PSLV-C40 was launched from the First Launch Pad (FLP) of Satish Dhawan Space Centre (SDSC) SHAR, Sriharikota, Andhra Pradesh.
Scientists would bring down the height by twice restarting the fourth stage of the PSLV-C40 for launch of Microsat satellite, which will be placed in a 359 kms polar SSO, ISRO said.
The latest launch comes almost five months after the launch of ISRO's IRNSS-1H satellite, its eighth regional navigation satellite, was unsuccessful.
The co-passenger satellites consist of one microsatellite and one nanosatellite from India, as well as 3 microsatellites and 25 nanosatellites from Canada, Finland, France, South Korea, UK and USA.
"PM Narendra Modi has arranged a brainstorming session between space scientists and officials from different government departments so that they could understand the diverse applications of space technology in transforming India", he added.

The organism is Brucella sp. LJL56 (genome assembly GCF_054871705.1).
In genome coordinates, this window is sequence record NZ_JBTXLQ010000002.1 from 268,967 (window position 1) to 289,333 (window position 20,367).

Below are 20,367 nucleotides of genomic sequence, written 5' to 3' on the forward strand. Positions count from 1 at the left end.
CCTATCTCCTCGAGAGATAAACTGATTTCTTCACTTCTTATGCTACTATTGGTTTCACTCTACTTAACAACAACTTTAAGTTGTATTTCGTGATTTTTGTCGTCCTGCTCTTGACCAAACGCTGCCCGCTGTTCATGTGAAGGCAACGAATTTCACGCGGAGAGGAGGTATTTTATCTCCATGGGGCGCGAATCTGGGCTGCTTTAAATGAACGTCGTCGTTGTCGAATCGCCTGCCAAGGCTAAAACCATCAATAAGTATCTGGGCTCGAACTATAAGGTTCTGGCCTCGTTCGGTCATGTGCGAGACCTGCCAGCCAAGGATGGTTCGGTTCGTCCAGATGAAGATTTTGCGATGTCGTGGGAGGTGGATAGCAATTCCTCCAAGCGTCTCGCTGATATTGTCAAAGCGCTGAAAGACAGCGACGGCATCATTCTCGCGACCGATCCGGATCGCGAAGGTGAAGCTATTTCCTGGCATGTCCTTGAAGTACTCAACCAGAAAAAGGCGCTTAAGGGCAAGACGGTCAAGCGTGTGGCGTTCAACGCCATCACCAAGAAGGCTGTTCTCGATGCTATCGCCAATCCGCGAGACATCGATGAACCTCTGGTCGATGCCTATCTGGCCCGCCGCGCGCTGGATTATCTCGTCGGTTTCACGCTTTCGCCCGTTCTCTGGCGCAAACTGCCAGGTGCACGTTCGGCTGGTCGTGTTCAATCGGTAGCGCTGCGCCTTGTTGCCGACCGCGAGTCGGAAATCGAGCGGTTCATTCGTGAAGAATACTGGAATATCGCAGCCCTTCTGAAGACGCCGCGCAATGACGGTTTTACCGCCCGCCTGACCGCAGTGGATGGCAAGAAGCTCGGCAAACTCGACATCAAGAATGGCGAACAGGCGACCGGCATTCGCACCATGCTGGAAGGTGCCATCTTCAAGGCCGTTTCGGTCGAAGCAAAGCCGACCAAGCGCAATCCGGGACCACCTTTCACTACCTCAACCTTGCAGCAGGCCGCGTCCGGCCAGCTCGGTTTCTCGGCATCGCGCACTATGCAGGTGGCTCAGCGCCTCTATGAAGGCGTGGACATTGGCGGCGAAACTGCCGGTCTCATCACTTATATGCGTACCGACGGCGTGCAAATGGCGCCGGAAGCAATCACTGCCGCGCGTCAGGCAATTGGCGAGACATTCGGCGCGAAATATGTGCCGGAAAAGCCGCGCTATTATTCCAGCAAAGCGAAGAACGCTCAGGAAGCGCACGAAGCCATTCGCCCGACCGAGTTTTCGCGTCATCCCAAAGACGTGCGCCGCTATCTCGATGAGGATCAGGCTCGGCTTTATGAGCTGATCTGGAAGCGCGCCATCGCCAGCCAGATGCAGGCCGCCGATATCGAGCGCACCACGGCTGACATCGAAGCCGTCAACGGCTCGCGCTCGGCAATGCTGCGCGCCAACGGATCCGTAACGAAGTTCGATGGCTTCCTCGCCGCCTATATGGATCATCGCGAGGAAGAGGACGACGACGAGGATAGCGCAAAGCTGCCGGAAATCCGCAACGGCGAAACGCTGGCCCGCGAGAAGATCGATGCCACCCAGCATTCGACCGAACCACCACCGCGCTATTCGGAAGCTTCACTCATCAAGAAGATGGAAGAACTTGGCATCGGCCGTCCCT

The first space mission in 2018 onboard the PSLV-C40 comes four months after a similar rocket failed to deliver the country's eighth navigation satellite in the earth's lower orbit on August 31, 2017.
The six strap-on solid rocket boosters - four ignited on the ground and two in the air - will all complete their burns and jettison from the PSLV by T+plus 1 minute, 32 seconds. Both the micro and nano satellites have been built as co-passenger payloads.
Isro's trusted workhorse PSLV will carry the weather observation "Cartosat-2" series satellite and 30 co-passengers at lift-off.
The PSLV's first failure came previous year, during its 39th mission. This would be the third satellite in the Cartosat-2 series. The images will be used for cartographic applications, urban and rural applications, coastal land use and regulation, road network monitoring, water distribution, creation of land use maps among other things.